What we should be teaching…


I ran across this excellent article on truthdig today.  I agree with Reeves completely on the issue that we should be training more doctors and nurses.  We need much more investment in the crumbling infrastructure of America.

Train Doctors and Nurses, Not Soldiers

Posted on Aug 3, 2012

By Richard Reeves

Some days, I feel I have seen it all. Other days, I just don’t want to get out of bed. Over eight years my family has been hit with lung cancer, brain cancer, strokes and various other medical calamities. My wife has had eight operations, in the United States and in France.

For what it is worth, my wife and I have the best medical insurance money can buy. But it adds up, and sooner or later you are broken, as the bills, the “incidentals,” pile up and up. One day, you give up your club membership here and the next you cancel your subscription to The New Yorker. So it goes. It must be much worse for families with smaller incomes.

Your life becomes a blur of men and women in white and green. These days the people in white tend to be Asian, most of them female. Often, the people in green, the nurses, are men, Caucasians, bored or disillusioned by the daily grind of corporate America. I’ve talked to a lot of those guys over these years, and I am surprised how many make career changes to professions that they feel will enable them to do worthwhile work.

I have also spent more time in French hospitals than I ever could have imagined. My impression is that French “socialized” medicine, with much less technological gadgetry, is better than American ultra-technical medicine. There came a day in our lives when my wife needed a brain scan and there were only two MRIs in the country, and the one in Marseille was broken.

On another day, you try to pay the surgeon at Institute Rothschild who saved your wife’s life, and he says: “I work for a government salary. I’ve never taken a dime and I don’t intend to start now.” So you send him a case of good Chateauneuf du Pape.

The difference is that you have a true one-on-one relationship with a real person in France, rather than the “team” system used by America’s best research hospitals. The teams, in green and white, come in and take their readings and measurements, and then march into the hall. Then you find they have put a “central line” backward into an artery rather than a vein. Your wife has a stroke.

Now we are told that the United States has a shortage of physicians, particularly primary care physicians, family doctors. The money is in dermatology and cosmetic surgery. Why deal with some kid with whooping cough—to pay off your six-figure tuition loans—when you can do nose jobs?

American medical care is still getting by with Medicare, machines built by General Electric, and doctors and nurses from India and the Philippines. And with the blind faith of Americans that we have the best medical care in the world. A myth.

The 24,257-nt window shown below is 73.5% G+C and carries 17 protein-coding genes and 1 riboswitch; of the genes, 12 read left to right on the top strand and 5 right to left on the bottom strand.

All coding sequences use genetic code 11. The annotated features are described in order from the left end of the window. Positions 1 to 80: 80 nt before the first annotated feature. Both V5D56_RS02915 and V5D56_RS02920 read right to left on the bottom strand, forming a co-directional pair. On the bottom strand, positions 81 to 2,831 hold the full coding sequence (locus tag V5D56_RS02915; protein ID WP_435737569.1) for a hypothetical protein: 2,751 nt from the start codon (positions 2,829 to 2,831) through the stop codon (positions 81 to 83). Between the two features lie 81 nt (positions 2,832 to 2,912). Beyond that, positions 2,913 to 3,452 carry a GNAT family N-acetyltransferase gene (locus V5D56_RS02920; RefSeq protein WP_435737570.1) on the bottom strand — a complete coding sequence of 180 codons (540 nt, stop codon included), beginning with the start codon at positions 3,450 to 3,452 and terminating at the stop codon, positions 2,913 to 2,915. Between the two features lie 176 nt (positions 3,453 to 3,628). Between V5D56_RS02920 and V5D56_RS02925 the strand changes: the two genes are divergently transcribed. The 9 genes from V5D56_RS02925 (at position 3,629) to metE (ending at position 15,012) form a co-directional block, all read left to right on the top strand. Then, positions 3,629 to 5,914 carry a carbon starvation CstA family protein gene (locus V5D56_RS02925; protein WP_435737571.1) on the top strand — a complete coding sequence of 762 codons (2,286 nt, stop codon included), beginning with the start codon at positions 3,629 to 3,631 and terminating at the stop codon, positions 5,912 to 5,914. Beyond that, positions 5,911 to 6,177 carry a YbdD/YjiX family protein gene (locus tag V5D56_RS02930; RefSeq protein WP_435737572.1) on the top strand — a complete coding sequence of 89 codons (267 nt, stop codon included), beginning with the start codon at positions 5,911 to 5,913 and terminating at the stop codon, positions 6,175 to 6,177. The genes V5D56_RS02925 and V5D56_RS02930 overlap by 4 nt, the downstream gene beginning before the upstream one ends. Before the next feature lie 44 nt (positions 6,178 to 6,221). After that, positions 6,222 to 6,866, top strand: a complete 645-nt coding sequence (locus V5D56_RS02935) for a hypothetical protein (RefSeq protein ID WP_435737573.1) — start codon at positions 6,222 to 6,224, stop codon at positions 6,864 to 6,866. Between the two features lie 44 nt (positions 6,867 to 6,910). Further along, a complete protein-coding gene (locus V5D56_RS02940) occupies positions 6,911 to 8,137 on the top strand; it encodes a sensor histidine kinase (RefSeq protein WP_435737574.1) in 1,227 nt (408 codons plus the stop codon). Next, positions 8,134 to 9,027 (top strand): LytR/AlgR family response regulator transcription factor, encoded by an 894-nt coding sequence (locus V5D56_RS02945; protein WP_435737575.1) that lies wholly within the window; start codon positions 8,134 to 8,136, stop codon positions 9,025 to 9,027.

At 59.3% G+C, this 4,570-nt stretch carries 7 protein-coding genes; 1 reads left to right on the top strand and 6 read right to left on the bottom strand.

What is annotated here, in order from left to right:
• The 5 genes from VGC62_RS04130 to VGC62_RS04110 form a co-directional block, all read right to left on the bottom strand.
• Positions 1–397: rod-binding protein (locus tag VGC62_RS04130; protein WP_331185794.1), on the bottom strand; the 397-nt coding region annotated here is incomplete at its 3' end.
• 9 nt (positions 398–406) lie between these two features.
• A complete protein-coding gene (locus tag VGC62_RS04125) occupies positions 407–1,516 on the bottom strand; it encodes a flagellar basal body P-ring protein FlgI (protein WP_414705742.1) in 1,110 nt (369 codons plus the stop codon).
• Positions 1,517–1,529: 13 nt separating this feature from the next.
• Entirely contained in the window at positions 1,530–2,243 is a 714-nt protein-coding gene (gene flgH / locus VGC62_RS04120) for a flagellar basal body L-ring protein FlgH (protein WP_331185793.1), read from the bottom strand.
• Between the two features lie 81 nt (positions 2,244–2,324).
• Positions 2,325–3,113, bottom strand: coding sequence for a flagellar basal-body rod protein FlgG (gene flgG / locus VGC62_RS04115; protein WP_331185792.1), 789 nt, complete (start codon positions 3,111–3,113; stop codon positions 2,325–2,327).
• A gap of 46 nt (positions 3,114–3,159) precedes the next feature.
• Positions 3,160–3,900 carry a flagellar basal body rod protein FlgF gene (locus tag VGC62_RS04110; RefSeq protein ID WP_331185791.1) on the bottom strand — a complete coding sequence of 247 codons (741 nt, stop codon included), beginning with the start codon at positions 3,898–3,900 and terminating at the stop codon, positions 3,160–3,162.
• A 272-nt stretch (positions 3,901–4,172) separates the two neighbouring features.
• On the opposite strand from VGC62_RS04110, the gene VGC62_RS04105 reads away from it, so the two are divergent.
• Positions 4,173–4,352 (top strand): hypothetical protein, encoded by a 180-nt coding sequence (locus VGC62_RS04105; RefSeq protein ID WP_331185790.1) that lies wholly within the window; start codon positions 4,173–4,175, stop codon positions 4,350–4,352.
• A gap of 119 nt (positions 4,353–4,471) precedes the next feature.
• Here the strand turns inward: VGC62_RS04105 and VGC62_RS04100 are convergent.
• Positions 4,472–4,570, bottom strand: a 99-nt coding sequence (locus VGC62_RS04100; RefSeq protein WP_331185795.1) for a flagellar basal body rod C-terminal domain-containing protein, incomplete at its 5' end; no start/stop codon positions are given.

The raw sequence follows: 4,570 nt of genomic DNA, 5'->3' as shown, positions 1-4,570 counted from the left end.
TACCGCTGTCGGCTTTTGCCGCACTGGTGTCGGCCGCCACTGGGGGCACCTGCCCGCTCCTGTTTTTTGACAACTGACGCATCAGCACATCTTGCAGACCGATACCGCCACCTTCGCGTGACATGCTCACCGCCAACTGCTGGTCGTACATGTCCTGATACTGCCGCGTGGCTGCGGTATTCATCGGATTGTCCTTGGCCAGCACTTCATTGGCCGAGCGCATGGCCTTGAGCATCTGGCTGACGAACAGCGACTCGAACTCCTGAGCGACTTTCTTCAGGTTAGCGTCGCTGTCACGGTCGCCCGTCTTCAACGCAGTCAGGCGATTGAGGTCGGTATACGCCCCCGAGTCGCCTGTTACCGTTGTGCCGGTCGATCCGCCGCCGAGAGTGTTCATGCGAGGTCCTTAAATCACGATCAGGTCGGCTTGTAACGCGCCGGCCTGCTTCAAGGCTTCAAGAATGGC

As you know, we have national academies to train soldiers, sailors and airmen, probably the best in the world. No tuition.

Why not medical academies? The U.S. social welfare and medical system was built on the assumption that people, on average, would live to 65. No longer. People are now living well into their 80s in relatively good health. That’s why Social Security will face crisis after crisis. That is why Medicare and Medicaid will eventually collapse. Our “safety net” was designed in the 1930s. Different time. Different problems.


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3 responses to “What we should be teaching…”

  1. gavinpandion says :

    I’d like to add to this. As an international health researcher, I see the cost of our underinvestment in medical workforce training to fill jobs in poor countries. It worsens the problem of brain drain by making medical training abroad an easy ticket to a better life in the U.S. I know that sounds harsh to the overseas-trained health workers treating our patients and trying to provide the best for their own families, but health care systems in poor countries are in horrible shape and a large part of the problem is under-staffing that is far more extreme than in the U.S. More and more health programs for the poor in the developing countries are being designed to be feasible with staff who have virtually no medical expertise (called “Community Health Workers”), because these are the only workers the health systems can really afford to rely on for health care provision. We hear about the catastrophic epidemics like AIDS in Africa, but the reality is that primary health care services are so abysmal that it is often easier to get care for a hot-button issue like AIDS in a country with relatively low HIV prevalence and many more pressing threats to health that are somehow more difficult to address with the available resources. Much of AIDS treatment is subsidized with outside funding, which makes it somewhat easier to provide than basic health care for other ailments, not that access to the necessary care for living with AIDS is in any way adequate either, but there is a noticeable imbalance in terms of resource allocation. Rational antibiotic use for instance is not really being taken seriously in the developing world, and while we often talk about the coming plagues that will be well-equipped to overcome our borders and our best drugs, our problems will be slight compared to the residents of the countries cultivating multi-drug resistance.

  2. thejumbledmind says :

    Excellent insight. Thank you for commenting!

  3. michelinewalker says :

    They should work for a government salary.

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